The resulting fiction collection of sixty short stories by fifty-three separate authors provided in this volume one of the anthology, WritersNet Anthology of Prose: Fiction, is much more eclectic than is normal with such works. These stories defy the normal "common thread in content" rule. You can find something here to entertain you-and to make you ponder-no matter what your reading pleasure. Explore and enjoy.
The Story About The Story
Quite recently, an item in an European news broadcast caught my attention. After several hundred years, with a great deal of ceremony and royal pageantry, England was returning The Stone Of Scone to its "rightful" owner. the country of Scotland. During a war several hundred years ago, England had stolen The Stone Of Scone from Scotland. Apparently, believing that it contained some mysterious mystical power and great religious significance, the kings of Scotland had placed it beneath their thrones. The British, in turn, placed it under the seat of their coronation throne in Westminister Abbey, quite literally "sitting" on it as the Scots had, thus deriving some sort of power from it . . . truly "a seat of power."
What is this thing that has so much value as a symbol of power? Why does it have so much religious significance that mere possession of it can provoke great wars and determine rulers? That is even more interesting.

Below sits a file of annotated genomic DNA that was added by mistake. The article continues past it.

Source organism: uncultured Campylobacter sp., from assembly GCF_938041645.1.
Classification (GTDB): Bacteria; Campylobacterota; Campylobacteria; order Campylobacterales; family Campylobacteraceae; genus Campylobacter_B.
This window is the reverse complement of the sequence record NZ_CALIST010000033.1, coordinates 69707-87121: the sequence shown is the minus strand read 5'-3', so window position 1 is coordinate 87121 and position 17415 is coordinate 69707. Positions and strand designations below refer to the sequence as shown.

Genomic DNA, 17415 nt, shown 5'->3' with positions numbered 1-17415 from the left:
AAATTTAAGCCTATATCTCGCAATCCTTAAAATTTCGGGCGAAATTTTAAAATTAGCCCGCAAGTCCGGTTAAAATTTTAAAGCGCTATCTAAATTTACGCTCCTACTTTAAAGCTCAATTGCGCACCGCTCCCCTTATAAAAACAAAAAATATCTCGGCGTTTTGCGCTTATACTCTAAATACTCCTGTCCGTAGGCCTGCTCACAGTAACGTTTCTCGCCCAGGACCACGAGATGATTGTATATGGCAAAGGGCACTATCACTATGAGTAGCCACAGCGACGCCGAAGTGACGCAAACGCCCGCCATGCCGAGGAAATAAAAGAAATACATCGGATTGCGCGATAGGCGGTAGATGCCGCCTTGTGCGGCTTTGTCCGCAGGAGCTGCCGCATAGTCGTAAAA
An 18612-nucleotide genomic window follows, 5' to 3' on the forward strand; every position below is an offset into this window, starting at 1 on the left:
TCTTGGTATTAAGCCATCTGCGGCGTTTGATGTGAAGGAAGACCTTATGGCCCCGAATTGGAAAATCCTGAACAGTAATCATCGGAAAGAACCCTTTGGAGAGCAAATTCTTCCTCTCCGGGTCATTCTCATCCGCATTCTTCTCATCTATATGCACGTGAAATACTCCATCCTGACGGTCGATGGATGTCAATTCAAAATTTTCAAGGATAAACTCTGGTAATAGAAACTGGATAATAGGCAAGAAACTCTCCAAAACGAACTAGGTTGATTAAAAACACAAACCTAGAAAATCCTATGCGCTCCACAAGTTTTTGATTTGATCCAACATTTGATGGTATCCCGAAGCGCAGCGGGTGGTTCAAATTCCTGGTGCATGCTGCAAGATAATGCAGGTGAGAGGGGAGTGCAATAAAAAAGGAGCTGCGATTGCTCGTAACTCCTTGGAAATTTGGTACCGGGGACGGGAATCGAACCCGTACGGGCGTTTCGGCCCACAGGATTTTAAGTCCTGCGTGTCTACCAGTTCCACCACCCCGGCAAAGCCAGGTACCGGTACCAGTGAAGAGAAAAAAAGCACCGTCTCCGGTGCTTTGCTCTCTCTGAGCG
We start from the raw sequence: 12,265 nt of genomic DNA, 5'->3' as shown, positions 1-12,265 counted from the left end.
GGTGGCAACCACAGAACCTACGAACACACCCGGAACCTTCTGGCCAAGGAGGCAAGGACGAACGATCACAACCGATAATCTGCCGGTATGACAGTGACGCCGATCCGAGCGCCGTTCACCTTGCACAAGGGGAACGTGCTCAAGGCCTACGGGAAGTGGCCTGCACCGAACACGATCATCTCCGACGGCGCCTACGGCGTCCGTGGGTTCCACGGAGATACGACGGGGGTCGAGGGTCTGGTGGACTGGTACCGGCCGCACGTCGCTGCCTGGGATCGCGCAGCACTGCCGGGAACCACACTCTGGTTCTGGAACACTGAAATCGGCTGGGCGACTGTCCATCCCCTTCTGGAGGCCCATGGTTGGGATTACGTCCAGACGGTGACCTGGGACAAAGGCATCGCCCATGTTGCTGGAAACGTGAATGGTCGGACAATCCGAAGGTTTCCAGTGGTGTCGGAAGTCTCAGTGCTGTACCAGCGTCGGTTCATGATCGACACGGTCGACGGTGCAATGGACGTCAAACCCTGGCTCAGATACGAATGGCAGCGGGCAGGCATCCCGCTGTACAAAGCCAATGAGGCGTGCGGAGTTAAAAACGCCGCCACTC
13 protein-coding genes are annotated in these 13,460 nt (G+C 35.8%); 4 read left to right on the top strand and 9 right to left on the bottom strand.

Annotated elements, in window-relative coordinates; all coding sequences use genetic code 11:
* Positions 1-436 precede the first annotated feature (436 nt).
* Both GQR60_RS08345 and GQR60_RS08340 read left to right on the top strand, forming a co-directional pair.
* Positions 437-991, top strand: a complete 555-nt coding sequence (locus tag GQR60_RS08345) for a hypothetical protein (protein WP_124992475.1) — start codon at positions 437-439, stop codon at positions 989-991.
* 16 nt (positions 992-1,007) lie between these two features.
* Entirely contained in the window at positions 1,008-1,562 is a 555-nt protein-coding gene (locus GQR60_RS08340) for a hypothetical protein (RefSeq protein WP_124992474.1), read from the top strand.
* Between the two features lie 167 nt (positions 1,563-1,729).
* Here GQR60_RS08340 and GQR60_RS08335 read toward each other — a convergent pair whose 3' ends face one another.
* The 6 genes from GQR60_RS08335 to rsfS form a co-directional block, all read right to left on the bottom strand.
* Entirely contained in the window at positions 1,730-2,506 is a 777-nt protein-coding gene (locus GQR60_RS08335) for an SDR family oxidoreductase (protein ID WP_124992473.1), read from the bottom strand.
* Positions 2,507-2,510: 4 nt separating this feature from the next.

Although the truth about The Stone Of Scone is wrapped in the mists and myths of history, the generally accepted story is that this stained, gray, rough, very unremarkable rectangular stone is the very stone that the biblical Jacob first used as a pillow, then placed as a pillar to mark the spot where he had a dream about a Ladder descending from Heaven and the Angels ascending and descending upon it. (Genesis 28, King .James translation).
And how did the Scots come into possession of this sacred object, this great biblical treasure that had supposedly sat, unmoved and unchanged, outside of the town of Bethel for several thousand years? According to the story, while they didn't find the "Holy Grail" they were seeking, they found the stone during one of the Crusades in the Holy Land and, without another thought about it, triumphantly hauled it back to Scotland with them. Polite words for this might be "desecration" or "looting", but they seemed to see it as "rightful repossession." Wars are like that, you know.